To hide away, to just have some stillness. I had nowhere else to go. I had the opportunity to spend some quality time in nature, by myself, at a place that was pretty sacred to me. There were a lot of things underneath a lot of surfaces in my life that I needed to deal with. And I think the space given to me by the woods, both the mental and physical space, gave me so much room to breathe and excavate and examine.
Are the songs predominantly about one old relationship?
No, they’re not. It’s centred around an ancient, long-lost love. But, as happens in people’s lives, old relationships often have plenty to do with new relationships as they come along. A lot of the album is about me trying to grow up, about trying to grow into new love and failing at it. It’s telling a story of one last relationship and how other ones collided with it
So is Emma a real person?
Yeah, kind of. The person is real, the name is also somewhat real, but not real. I’m not even lying to you, it’s not her first name.
How does she feel about the record?
It’s kind of old enough. The people who are close to me, including her, knew that I was having trouble. Trouble gaining new perspective, trouble growing up from these old memories and these old loves. Everybody who’s known me has known I’ve been hung up, circling some kind of drain of mediocrity in my life, and it all seemed to stem from this ancient love
Are you by nature a solitary person?
No, I’m a pretty sociable person, as a matter of fact. I was football captain at my high school. But oftentimes I’ll just overflow, and then I’ll need to spend a week alone and not talk to anybody or call anybody. I’m pretty hyper-aware of what I need in any given moment, and I think anyone needs time alone.
Do you think emotional and practical self-sufficiency are connected?
I think so, I just think mentally I was in a good place. If I got cold when I recorded, I’d have to go and chop wood to put in the fire, if the dishes were dirty, I’d have to wash them. In so many instances in the world, people have crazy routines in their life, but often none of them include a moment to do nothing, to examine your day and what paths your thoughts have taken. Yes, they are connected, because I spent so much time alone examining things.
What else did you do?
There’s a tractor and a barn up there, my dad has a sawmill. So I’d cut trees down or saw wood. I built a huge cavernous closet in the barn, I built things in the woods, I’d mow the pines, just random chores that needed to be done.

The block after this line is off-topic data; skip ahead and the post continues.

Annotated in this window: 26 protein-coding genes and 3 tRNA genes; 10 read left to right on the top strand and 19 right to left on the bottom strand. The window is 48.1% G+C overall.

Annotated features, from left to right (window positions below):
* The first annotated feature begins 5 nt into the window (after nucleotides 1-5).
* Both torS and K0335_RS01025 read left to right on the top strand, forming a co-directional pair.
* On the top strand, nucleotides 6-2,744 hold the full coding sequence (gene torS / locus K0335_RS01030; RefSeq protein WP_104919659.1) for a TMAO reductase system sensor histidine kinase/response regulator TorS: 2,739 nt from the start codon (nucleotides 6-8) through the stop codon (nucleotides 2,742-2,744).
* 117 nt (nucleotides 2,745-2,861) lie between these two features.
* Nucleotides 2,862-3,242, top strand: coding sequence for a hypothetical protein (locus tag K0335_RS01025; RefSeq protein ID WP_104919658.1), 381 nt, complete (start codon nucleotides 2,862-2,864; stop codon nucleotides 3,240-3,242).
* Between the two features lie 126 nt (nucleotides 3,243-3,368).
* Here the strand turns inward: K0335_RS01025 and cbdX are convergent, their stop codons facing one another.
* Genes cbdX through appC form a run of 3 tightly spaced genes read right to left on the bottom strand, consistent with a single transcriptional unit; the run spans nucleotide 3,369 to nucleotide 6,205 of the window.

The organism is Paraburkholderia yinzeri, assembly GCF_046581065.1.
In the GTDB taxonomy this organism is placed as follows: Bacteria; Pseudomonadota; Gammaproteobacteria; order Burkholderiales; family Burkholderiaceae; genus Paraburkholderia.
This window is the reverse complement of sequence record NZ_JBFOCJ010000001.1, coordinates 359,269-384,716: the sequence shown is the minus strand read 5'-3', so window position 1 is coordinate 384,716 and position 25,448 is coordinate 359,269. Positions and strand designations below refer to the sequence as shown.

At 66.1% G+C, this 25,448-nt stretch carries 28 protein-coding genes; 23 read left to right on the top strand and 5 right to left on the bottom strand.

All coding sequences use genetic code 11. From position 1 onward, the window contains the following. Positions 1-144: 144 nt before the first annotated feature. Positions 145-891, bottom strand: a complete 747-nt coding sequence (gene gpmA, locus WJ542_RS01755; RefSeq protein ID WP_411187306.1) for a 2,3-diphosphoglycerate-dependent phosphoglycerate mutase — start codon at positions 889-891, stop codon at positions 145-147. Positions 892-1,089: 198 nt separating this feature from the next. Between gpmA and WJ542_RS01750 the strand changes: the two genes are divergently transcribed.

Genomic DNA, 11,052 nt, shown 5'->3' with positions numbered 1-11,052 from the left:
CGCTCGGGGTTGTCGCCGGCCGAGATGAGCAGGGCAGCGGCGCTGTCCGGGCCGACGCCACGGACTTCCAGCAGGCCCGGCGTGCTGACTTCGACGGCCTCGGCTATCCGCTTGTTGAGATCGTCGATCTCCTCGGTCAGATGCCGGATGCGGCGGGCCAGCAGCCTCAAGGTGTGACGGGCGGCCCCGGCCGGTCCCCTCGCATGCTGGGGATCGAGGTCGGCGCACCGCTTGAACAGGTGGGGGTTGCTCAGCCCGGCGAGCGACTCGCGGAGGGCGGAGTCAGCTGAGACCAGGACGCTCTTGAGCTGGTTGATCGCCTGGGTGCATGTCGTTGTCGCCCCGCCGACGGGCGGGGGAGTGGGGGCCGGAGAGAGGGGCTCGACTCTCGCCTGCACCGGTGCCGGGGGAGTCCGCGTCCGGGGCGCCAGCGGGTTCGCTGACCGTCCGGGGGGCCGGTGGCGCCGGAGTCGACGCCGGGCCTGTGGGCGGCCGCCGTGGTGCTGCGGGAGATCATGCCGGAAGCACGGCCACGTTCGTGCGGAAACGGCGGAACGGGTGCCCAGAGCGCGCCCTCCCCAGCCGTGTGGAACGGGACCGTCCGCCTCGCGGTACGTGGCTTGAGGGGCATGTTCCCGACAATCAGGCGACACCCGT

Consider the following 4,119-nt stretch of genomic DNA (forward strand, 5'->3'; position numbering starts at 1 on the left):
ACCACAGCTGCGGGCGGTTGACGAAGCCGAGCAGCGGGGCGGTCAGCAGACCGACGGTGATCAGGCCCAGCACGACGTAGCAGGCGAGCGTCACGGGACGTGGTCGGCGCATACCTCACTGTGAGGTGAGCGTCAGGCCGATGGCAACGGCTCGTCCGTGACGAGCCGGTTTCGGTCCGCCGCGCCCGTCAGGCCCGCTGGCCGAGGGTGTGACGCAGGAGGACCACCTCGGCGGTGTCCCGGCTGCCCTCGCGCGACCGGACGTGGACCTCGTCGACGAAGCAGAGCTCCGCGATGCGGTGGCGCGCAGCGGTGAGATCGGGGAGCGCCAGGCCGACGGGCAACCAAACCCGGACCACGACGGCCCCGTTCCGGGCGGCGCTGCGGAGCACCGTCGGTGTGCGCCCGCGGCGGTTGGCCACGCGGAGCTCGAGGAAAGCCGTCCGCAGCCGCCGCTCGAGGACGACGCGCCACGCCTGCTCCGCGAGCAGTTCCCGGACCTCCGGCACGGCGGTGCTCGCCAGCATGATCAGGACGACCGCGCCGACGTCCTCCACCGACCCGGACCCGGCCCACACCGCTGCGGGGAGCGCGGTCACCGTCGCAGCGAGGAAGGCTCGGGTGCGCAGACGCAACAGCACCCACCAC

Do you have a moral justification for hunting?
No I don’t, and I understand why it would need to be explained. I do think that there are trophy hunters and then there are people who are hunting for the right reasons. Killing an animal with your own devices, the experience it gives you, makes you feel really close to the earth. When you do it, it’s not a fun thing – you don’t throw your hands up in the air, or I don’t. When it happens you’re stunned by the power that you’ve just wielded. Afterwards it’s a very humbling experience to clean and butcher an animal, it’s not one that you’re super pumped about. But the justification is that if someone eats meat, why not get it from a place that is completely natural? When you kill an animal, you feel terrible, then you feel remorse, then you feel a gladness that you did something that was extremely natural and safe. You feel as if, when you die, you’ll feel closer to justifying your own death
Are you daunted by the prospect of making a follow-up?
Not really. The big champion thing for me on this record was that I learned how to excavate. I’ve always written as a follower and as a seeker, but at this point I feel like I’ve found The Way, with a capital W, how to write and how to exhume things from my psyche. Now that I’ve got that, all I really have to worry about is recreating something. I’ve purposely not written anything for the next record yet because I want to sit down and do it all in one period, so that the songs can grow from the same context. I don’t think the next record is going to sound anything like this one, and I think that’s good.
INTERVIEW: JOHN MULVEY